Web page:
In many respects, Ch’ahom stands as the very antithesis of what might commonly be accepted or recognised as a German or European Black Metal ‘sound’ (if, indeed, such a thing exists). While the soundscapes are gloriously raw and lo-fi and dripping of death, how important is it to you to craft unconventional and aggressive art that challenges the listener, rather than the derivative, same-sounding mediocrity that most bands today shamelessly excrete?
“It is of the utmost importance to create something unique. Outlining the words of Breton: art is of interest if the creator is saying something nobody else could have said. To seek out this space is the obligation of anyone contributing to the cultural oeuvre of this world and divides between a hobbyist that merely copies the existing and an artist that tries to aestheticize an experience unique to their existence or one they’ve witnessed, learned about and that has moved them. Moved them because they are themselves. This space is one without clear borders to its adjacent places, of course, and very often someone will learn their profession by copying and only later will start using this artisanship to infuse it with their own experience.
“All passion and force of will to create something that rises above the average aside, it is to be discussed if there can ever be something new. A reasonable understanding of this is that everything that exists is merely a new mixture of references, a recontextualizaton of past cultural products. The strategy that leads us out of this dilemma is negative thinking: only clearly defining what you reject instead of defining what you want to become leaves an empty space, a space that you have freed up to fill with your self.”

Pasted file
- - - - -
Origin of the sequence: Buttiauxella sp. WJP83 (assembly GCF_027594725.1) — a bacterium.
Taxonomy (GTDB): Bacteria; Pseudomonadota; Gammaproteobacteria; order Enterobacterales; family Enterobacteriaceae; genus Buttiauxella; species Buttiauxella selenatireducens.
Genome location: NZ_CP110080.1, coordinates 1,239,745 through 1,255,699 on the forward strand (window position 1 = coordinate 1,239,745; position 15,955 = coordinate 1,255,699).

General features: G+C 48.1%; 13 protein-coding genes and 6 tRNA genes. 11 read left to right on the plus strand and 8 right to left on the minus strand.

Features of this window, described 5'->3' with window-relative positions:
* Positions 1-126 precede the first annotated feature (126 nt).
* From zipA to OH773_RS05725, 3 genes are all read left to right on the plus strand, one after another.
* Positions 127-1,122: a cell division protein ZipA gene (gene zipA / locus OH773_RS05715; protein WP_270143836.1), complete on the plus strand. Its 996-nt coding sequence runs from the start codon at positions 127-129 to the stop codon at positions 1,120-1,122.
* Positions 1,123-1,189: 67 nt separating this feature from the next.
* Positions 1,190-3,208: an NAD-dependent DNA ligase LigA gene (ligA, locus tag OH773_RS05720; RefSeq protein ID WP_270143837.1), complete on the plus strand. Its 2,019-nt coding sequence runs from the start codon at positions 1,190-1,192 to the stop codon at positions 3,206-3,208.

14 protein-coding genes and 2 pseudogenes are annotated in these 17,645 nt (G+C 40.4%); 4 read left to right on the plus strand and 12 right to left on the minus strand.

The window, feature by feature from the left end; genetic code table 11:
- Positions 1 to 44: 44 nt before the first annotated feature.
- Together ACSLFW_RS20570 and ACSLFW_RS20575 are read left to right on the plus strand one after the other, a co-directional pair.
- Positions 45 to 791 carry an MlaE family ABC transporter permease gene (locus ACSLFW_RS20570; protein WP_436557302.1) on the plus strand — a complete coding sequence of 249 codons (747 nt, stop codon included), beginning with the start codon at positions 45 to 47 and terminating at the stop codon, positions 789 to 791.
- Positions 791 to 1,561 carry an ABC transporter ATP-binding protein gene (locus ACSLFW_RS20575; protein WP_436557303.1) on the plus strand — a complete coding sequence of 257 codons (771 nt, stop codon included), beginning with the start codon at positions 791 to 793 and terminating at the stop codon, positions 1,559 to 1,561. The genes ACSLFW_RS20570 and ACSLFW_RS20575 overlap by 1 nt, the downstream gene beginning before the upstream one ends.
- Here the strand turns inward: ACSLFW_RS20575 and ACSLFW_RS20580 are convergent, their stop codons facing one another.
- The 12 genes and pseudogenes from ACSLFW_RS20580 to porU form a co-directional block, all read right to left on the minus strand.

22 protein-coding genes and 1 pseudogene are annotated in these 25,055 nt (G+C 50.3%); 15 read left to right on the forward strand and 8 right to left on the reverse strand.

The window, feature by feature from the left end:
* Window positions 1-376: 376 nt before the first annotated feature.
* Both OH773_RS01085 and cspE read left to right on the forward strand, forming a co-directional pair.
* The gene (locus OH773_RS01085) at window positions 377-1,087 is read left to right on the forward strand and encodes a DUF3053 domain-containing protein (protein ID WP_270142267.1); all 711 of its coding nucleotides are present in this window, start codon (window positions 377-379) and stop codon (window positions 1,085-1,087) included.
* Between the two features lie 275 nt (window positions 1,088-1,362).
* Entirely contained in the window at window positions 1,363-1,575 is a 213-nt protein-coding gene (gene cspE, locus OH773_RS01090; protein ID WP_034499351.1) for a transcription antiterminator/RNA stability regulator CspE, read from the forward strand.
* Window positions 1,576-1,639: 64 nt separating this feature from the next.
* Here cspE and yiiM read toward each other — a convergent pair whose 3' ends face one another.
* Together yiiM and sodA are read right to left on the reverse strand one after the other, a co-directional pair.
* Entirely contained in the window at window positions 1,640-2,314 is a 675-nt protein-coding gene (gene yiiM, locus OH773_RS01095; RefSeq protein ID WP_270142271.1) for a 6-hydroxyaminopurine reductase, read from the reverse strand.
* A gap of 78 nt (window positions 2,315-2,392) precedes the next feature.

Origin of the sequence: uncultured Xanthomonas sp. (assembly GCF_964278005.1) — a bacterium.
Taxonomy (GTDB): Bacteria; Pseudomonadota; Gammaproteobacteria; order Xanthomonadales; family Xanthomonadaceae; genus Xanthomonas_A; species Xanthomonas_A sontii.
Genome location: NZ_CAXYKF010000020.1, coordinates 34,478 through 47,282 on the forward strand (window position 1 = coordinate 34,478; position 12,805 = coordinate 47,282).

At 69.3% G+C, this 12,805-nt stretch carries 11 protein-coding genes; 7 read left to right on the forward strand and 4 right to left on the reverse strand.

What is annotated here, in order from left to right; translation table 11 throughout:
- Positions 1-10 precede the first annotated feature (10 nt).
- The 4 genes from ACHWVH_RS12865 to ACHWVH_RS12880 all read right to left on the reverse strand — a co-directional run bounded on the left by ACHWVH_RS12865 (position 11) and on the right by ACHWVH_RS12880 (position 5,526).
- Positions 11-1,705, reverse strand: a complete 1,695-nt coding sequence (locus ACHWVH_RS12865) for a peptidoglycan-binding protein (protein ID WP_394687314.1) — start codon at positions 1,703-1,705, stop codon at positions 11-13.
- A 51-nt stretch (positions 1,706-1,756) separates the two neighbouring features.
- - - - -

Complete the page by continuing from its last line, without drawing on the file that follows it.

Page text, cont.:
As observers of history, as well as honouring our primitive past, are you at the same time rejecting the modern world in which humanity is so submissively and meekly imprisoned? Do you stand opposed to modernity and the perilous path the world is taking today? As a species, are we regressing rather than progressing?
“I would decisively reject these romantic ideas of a glorified past. There might have been certain times and places where society’s structure had more freedom to offer but these were rare and I cannot see a downwards trend here. I wonder which time in history specifically you were referring to where people were less imprisoned than now, because the times of agricultural organisation of society were surely different but not freer for the common person who did not possess the land which they had to take care of.
“In ancient times the relations between those who owned and who did not would be even more pressing if we consider slavery. If we take the Mayan civilization, for example, the common man used to work on the fields and, even though there was no big organized slave trade, there was slavery. Those are rather tough materialistic terms for the broad public. Maybe you want to lay out what kind of freedom you are referring to here? My answer is aiming at a very material interpretation of the word freedom, although one could argue that material freedom is the basis of all other forms of freedom.”